It is worth noting that the Fed’s view is in the mainstream of central bank thinking. For example, it is also the official stance of the European Central Bank (ECB) under President Christine Lagarde, despite strong support in Europe for green activities generally.
Beyond financial stability risks, the Fed will eventually need to re-evaluate what securities it will own as part of its monetary policy and what collateral it will accept from banks. Should it rule out “carbon-intensive” assets and explicitly favor “green” assets? The current Fed team is unlikely to do this, but that could change with new appointments to the Board.
The Fed is likely to focus on three broad stages, with some overlap in timing.
There would be an emphasis in the next few years on:
- Creating a risk management framework
- Developing the necessary data
- Quantifying the size of climate transition risks/running a climate “stress test”
The Fed is likely to pace itself as it ratchets up requirements on banks, in recognition of the fact that it takes time for organizations to build the internal infrastructures and teams of people necessary for new challenges such as this, as well as to gather the new data needed for this purpose. Further, international and domestic best practices are still evolving, which also encourages a step-by-step approach. For that matter, the Basel Committee on Banking Supervision, and other global bodies, may develop global minimum standards over time, which the Fed would be likely to apply in the US.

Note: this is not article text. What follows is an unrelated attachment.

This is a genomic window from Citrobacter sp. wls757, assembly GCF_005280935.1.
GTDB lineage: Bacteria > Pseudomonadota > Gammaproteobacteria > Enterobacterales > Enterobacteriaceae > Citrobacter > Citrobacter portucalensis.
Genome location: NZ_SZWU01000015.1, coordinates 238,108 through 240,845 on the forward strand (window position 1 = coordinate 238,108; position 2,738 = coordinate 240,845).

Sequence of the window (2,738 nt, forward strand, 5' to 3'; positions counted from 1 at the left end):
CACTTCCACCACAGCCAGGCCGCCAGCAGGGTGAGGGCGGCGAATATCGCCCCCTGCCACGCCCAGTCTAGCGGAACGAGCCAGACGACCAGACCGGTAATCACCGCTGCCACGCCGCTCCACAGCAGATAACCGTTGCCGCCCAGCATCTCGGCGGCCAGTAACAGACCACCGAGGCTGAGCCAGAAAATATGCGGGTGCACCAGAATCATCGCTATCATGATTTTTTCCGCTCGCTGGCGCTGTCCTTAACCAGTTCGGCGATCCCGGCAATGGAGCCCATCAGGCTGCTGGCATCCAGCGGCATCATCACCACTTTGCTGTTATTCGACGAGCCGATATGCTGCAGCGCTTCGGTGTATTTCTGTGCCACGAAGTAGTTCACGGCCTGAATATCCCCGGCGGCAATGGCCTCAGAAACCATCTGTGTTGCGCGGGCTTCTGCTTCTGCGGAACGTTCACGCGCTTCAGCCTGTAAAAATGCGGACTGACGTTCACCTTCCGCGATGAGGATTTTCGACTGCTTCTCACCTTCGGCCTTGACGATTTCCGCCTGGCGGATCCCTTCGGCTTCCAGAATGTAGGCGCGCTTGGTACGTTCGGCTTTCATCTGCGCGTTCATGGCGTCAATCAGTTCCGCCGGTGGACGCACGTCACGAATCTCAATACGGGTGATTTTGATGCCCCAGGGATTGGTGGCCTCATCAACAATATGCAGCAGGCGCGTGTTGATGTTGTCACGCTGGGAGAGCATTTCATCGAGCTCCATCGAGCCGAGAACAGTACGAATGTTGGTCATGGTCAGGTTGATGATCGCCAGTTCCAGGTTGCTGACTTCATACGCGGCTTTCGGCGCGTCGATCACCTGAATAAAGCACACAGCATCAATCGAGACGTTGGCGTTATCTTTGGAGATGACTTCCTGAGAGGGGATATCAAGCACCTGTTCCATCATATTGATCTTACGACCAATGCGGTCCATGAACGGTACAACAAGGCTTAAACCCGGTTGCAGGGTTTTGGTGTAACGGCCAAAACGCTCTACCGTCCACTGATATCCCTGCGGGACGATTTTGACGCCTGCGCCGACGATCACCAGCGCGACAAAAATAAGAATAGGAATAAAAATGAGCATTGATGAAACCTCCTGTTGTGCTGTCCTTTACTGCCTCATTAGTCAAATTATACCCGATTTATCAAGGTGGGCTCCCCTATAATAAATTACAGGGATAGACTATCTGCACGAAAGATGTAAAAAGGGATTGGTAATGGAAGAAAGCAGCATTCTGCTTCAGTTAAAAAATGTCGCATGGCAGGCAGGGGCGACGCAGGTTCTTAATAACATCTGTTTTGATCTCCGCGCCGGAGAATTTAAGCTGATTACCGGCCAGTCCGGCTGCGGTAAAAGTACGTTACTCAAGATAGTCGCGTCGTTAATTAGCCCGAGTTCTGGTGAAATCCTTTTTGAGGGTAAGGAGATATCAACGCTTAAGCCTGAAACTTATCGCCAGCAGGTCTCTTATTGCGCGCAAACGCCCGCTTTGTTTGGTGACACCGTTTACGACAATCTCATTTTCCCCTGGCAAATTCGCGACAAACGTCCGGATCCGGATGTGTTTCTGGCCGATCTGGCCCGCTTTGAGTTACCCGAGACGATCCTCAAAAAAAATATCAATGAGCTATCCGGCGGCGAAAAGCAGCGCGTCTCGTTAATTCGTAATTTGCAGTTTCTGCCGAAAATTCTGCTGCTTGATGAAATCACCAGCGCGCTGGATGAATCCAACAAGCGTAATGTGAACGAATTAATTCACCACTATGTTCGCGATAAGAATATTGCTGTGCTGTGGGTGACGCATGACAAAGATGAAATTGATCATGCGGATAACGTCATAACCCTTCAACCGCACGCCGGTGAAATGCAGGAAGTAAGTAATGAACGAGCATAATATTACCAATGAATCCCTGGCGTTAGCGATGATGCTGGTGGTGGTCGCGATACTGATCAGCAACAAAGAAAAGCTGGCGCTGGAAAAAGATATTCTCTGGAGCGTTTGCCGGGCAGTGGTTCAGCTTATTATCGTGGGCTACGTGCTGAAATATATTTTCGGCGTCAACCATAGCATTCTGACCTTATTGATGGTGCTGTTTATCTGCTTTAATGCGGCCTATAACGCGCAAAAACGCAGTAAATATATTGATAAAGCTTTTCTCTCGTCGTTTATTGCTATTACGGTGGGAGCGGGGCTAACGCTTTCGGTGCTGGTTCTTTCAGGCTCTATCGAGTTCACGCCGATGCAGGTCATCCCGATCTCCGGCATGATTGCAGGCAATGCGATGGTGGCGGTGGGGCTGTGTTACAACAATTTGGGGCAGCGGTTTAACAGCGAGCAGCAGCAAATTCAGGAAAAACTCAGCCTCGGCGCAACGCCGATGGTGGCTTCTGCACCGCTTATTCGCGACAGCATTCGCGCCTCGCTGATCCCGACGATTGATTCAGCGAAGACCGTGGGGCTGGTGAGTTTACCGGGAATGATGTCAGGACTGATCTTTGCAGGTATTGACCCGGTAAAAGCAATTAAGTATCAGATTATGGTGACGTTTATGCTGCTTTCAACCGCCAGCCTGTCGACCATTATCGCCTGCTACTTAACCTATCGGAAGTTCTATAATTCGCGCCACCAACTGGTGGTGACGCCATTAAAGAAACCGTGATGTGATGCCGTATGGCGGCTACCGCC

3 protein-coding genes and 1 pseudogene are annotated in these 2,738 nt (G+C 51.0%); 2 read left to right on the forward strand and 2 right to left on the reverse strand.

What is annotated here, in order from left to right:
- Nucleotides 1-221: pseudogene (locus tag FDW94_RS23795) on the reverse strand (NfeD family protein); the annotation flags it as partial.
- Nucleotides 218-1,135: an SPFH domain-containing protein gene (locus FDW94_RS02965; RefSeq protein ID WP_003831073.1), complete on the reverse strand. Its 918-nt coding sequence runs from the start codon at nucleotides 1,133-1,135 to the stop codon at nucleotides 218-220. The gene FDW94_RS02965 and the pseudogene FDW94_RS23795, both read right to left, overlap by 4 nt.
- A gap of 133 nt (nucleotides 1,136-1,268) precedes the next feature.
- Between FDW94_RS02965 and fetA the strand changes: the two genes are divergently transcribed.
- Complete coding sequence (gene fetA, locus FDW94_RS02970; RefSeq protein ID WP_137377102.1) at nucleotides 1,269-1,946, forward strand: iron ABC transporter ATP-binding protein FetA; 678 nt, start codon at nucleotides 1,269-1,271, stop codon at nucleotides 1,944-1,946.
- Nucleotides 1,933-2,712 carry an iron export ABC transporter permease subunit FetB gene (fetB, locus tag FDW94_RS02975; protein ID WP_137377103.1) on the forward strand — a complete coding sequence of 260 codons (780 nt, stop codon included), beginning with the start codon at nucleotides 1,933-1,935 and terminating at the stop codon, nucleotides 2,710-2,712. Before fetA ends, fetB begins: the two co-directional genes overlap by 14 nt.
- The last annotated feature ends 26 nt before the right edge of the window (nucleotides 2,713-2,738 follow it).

Supervision of climate-related risk management.
The Fed already made clear in its November 2020 Financial Stability Review that the climate transition creates risks for banks and that it is the responsibility of bank managers and boards to manage this risk. Some banks were already taking this risk seriously, but supervisory emphasis by the Fed would certainly add further impetus and most would agree that even the leading banks have considerably more to do over time.
There is a great deal that the Fed could accomplish through overall supervisory guidance and through supervision of individual banks. Minimum requirements and best practices could be laid out, including a requirement to have involvement of sufficiently senior executives in the risk review process. Failures to meet these requirements would result in supervisory pressure or, eventually, sanctions. The Fed would strive to avoid being too punitive in this relatively new area of risk management, but would increase the level of pressure as the general level of bank expertise improved.
Data requirements and disclosures.